Early History

Early History – 1934 – 1995

by Marilyn J. Schmidt, 1995 Club President

On April 19, 1934, two enthusiastic, Springfield Zontians, Beatrice Latourneau and Elizabeth Klages, organized the Zonta Club of the Northampton. Our first big project was the Chesterfield Lodge. This was a large summer home where sick mothers could recuperate either alone, or with their small children under four. Until this project was lost in the activities of World War II, an annual hope chest lottery provided the funding for it. During its first decades, the club focused on helping flood victims, war relief efforts, and hospital projects. International commitments included contributions and books for a Chinese medical student, Christmas boxes to war victims, adopting a Belgian girl, and sending CARE packages “to any country not under Russian domination.”

During the 1950’s, local projects included renovation of a recreation room at the Northampton State Hospital (NSH), contribution to the chapel fund at the Veterans Administration Medical Center (VA), decoration of a Zonta Room at the Cooley Dickinson Hospital (CDH), working on the maternity ward there, and helping in the City of Northampton’s 300th Anniversary celebrations. We raised funds through rummage sales and bazaars. Our service work netted us the District I Blue Ribbon Award in 1957 and 1958. We frequently held joint meetings with other local service clubs, such as Quota Club.

Our club’s commitment to service on both the local and the international levels continued through the 1960’s. We never missed an annual commitment to the Amelia Earhart Scholarship Fund. Members also sponsored Ramallah. the vocational training school for Arab refugee girls. CDH, Clarke School for the Deaf, the Young Men’s Christian Association (YMCA), the Amherst Community Chest, the Visiting Nurses Association (VNA), and People’s Institute all benefited from our donations. Local scholarship initiatives for young women were initiated at Smith College School for Social Work and the University of Massachusetts (UMASS). Our time and energy went into active service at CDH, NSH, and the Lathrop Home. Fund-raising, like death and taxes, was with us throughout. Our major projects included a tour of private homes, the staffing of Smith College Alumnae Association’s reunion parties, a hat sales party, and more rummage sales. Our 1962 resolution opposed to the designation of “The Loyalty Fund” (to benefit headquarters) as a “service project” earned us a reputation as independent. As the tempo of our lives increased, two time-honored traditions fell by the wayside: our automatic attendance at Springfield’s “birthday celebration” each fall, and our mother club’s attendance at our birthday celebration each spring.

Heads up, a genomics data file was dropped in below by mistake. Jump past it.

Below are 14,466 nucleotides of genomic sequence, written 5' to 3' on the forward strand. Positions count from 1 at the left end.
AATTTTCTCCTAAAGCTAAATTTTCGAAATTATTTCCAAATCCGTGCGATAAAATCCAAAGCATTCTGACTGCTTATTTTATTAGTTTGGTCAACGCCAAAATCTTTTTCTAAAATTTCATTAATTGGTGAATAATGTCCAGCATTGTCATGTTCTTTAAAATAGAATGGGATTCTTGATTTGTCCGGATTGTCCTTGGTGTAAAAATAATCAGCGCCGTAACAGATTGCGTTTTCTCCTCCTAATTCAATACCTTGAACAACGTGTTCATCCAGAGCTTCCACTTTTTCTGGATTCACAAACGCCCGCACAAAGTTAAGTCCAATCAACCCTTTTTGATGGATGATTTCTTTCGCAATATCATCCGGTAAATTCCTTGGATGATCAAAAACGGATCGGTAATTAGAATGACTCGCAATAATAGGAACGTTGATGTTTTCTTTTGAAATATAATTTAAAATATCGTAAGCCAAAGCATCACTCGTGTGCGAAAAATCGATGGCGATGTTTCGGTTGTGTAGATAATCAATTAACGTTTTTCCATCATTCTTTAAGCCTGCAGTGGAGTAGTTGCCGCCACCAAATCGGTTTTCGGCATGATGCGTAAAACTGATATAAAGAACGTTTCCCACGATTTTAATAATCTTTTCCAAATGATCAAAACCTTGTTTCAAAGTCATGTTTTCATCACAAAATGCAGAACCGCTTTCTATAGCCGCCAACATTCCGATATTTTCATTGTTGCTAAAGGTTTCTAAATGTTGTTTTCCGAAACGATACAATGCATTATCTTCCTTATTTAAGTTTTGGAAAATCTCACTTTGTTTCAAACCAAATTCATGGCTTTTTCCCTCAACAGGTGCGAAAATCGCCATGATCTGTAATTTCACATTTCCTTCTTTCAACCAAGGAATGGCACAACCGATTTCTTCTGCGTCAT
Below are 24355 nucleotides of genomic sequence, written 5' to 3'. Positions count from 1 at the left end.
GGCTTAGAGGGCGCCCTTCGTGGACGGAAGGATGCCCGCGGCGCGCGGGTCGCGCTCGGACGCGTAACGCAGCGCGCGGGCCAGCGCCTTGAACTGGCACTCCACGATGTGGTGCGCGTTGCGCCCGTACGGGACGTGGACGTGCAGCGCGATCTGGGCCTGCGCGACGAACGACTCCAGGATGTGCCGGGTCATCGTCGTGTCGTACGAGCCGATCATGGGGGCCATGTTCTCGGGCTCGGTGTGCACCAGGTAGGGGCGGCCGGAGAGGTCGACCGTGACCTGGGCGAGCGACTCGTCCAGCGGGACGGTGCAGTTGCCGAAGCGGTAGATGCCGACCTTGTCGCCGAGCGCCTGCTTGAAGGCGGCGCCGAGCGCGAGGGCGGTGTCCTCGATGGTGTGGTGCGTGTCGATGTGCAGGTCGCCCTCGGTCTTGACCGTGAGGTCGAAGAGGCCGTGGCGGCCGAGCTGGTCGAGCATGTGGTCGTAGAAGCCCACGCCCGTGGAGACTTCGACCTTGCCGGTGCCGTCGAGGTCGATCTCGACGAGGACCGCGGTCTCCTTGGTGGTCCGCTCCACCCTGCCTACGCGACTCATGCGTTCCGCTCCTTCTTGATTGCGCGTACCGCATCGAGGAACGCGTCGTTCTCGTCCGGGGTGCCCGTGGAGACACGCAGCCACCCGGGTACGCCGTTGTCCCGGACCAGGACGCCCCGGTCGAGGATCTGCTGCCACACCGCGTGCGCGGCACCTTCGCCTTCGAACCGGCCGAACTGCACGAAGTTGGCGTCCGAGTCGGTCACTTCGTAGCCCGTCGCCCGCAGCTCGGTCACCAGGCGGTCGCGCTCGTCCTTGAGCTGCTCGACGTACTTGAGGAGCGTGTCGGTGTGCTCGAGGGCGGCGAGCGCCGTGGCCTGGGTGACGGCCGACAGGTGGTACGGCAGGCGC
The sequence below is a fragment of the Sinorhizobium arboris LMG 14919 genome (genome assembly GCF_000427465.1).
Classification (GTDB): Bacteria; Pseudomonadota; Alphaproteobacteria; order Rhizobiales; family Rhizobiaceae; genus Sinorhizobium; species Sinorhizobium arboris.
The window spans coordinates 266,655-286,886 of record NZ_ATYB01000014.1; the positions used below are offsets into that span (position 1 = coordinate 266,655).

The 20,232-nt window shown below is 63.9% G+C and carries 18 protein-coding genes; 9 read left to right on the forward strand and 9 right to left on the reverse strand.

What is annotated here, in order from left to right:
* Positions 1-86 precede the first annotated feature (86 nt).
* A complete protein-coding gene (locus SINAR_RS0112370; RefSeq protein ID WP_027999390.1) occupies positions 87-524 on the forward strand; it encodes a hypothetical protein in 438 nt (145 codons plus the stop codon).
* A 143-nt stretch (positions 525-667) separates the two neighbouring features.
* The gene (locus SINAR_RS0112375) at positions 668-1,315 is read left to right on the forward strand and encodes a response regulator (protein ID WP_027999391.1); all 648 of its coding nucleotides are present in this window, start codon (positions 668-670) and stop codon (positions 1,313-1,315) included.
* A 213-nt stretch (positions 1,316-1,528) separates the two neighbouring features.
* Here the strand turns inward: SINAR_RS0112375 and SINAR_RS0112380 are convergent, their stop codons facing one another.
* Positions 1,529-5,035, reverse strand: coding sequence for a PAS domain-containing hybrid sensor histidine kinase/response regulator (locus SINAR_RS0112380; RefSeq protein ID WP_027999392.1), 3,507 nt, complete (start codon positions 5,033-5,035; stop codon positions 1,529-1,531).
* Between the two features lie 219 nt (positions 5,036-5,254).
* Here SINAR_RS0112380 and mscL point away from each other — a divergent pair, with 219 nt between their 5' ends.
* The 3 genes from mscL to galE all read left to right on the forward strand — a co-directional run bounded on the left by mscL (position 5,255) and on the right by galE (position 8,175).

In the 1970’s and the 1980’s, membership fell off from a high of over 40 to its current levels. However, our fund-raising and service efforts never flagged. Internationally, Amelia Earhart Fellowships, Ramallah, and UNICEF were our priorities. We also contributed to a children’s health clinic in the Village of Lagos, Nigeria. Nationally, we helped the American Red Cross with the devastation left by Hurricane Camille. Locally, we continued to help the United Way, People’s Institute, Clarke School for the Deaf, YMCA, CDH, Hampshire County Hospital, and other causes. Hospitality Parties at Smith College continued as our major source of income, supplemented by a flea market and an annual theater night at StageWest. Our first honorary member, Smith College President Jill Kerr Conway, joined us in 1975.

In the 1990’s, our numbers are still modest, but our ambitions and our energies are great. Verda Dale, a club member since 1961, provides us with much needed continuity with the past. Mayor Mary Ford is an Honorary Member. Our active membership includes business owners, professionals, artists, and executives from Greenfield to South Hadley. We adapt to women’s busy schedules with a new, associate membership program. Our major service project is the annual “Women & Power Conference,” where the public attends a series of workshops that address varying issues that confront us all. Topics have run the gamut, from menopause to self- defense, from breaking the glass ceiling to domestic violence, and from raising non sexist children to mountain climbing. We have expanded our service activities to include advocacy on women’s issues, through community education and through letter writing campaigns. We continue to donate our valuable time and money to many local causes. These include soliciting food donations for Bosnia, cooking at the Children’s Aid & Family Service’s picnic, wrapping Christmas presents for the VNA, painting faces for CDH at the annual “Taste of Northampton,” and selling raffle tickets to benefit Necessities/Necessidades, the local battered women’s shelter.

We are confident that our numbers will continue to steadily increase as long as we follow four rules: keep our business meetings fast-paced and fun-filled; focus on the service work that we love; facilitate the networking that we need; and maintain the international focus that inspires us.